I never really seriously considered moving away from Firefox in the past, even as my user experience got worse and worse over time. But I think the time to leave Firefox permanently has finally arrived. Firefox 57 takes away the few remaining advantages that Firefox had for me, namely the ability to run the extensions I had already written for myself.
I think that I should be feeling more sorrow and regret about finally leaving Firefox behind. But I don't feel any of that. In fact, I feel a sense of optimism that I haven't felt in a long time. Chrome, or more likely Chromium, will probably bring me a faster browsing experience than I've become accustomed to while using Firefox. I will have to rework my extensions, but at least they will then work with a better browser platform. They may even work with other browsers like Vivaldi and Brave, as well.
So while Firefox 57 has so far been one of the worst web browser user experiences for me yet, in some ways it may also be the best: it finally gives me a reason to move away from Firefox to an ecosystem that offers me so much more than what Firefox did. It may very well be putting me in a better position than I would have been in had I not tried Firefox 57 and been so disappointed with it.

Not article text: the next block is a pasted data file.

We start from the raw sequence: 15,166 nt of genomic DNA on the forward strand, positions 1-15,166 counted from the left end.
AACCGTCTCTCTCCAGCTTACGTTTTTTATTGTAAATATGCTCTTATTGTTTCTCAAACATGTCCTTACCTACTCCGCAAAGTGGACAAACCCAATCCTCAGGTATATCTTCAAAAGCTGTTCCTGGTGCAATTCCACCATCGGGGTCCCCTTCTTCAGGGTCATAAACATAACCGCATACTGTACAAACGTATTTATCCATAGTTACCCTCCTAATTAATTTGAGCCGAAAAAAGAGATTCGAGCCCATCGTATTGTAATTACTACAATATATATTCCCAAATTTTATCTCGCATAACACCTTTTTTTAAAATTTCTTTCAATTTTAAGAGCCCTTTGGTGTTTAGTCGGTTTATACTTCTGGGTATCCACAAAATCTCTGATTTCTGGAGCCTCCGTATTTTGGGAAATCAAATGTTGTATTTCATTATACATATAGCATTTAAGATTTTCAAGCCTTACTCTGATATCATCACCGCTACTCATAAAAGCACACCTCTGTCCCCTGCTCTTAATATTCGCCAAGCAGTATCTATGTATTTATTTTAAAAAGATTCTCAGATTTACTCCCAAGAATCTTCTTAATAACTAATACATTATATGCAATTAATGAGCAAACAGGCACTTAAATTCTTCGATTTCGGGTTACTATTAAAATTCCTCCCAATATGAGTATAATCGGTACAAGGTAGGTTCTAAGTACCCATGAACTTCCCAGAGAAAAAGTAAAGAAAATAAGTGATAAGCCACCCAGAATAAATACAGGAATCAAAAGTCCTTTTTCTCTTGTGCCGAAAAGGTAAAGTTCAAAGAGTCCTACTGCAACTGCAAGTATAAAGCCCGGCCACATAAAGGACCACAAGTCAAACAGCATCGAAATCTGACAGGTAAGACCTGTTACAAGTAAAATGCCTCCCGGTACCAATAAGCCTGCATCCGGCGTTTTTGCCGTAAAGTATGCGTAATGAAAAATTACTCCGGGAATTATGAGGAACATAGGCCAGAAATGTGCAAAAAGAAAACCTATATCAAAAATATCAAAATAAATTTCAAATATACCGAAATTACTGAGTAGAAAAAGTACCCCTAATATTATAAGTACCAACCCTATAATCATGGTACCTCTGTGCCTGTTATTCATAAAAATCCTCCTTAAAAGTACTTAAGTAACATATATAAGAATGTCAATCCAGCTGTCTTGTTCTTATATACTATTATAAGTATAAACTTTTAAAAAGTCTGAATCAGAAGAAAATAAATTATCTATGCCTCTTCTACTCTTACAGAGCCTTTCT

Should you update to Firefox 57 as soon as it become available to you? If I were you, I would be cautious. While it's important to get the latest fixes to try and achieve a safe browsing experience, please be aware of the potential to break extensions, some of which there may be no equivalent WebExtensions compatible replacements for. Firefox 57 does include changes that could cause you a lot of problems. My advice would be to prepare before the upgrade, and be ready for your browsing experience to suffer. If you do choose to upgrade to Firefox 57, I sincerely hope that your upgrade goes better than mine has gone.
Alright - be warned - this is the lead book in a series. They want to sell you more books, LOL!
Science fiction? I don't think Lee's story is strictly SF. There is some resemblance to SF, and some to fantasy. Lee has written something different here.
There is no real attempt to explain, or to lean upon science. Lee has some almost magical force, largely based on numerology, or more accurately, the Calendar, which the characters manipulate in various ways. Space opera? Ehhh - maybe. There are only a limited number of characters that are truly developed. And, those characters don't get to meet each other very much, so it's not really opera.